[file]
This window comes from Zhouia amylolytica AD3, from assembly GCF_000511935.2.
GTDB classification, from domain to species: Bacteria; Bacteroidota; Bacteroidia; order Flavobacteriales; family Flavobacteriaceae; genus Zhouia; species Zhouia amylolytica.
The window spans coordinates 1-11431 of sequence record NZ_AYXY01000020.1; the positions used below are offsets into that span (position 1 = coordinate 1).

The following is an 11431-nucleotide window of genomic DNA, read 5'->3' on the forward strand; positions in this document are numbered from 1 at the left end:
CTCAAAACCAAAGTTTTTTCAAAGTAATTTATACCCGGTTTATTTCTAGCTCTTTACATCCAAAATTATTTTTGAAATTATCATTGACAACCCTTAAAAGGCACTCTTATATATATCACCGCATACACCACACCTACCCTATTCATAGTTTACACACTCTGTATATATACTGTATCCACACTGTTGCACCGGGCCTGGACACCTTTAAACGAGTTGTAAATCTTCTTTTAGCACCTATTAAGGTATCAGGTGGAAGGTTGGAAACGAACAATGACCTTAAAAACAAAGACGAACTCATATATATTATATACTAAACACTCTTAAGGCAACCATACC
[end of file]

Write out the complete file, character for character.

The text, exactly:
This window comes from Zhouia amylolytica AD3, from assembly GCF_000511935.2.
GTDB classification, from domain to species: Bacteria; Bacteroidota; Bacteroidia; order Flavobacteriales; family Flavobacteriaceae; genus Zhouia; species Zhouia amylolytica.
The window spans coordinates 1-11431 of sequence record NZ_AYXY01000020.1; the positions used below are offsets into that span (position 1 = coordinate 1).

The following is an 11431-nucleotide window of genomic DNA, read 5'->3' on the forward strand; positions in this document are numbered from 1 at the left end:
CTCAAAACCAAAGTTTTTTCAAAGTAATTTATACCCGGTTTATTTCTAGCTCTTTACATCCAAAATTATTTTTGAAATTATCATTGACAACCCTTAAAAGGCACTCTTATATATATCACCGCATACACCACACCTACCCTATTCATAGTTTACACACTCTGTATATATACTGTATCCACACTGTTGCACCGGGCCTGGACACCTTTAAACGAGTTGTAAATCTTCTTTTAGCACCTATTAAGGTATCAGGTGGAAGGTTGGAAACGAACAATGACCTTAAAAACAAAGACGAACTCATATATATTATATACTAAACACTCTTAAGGCAACCATACC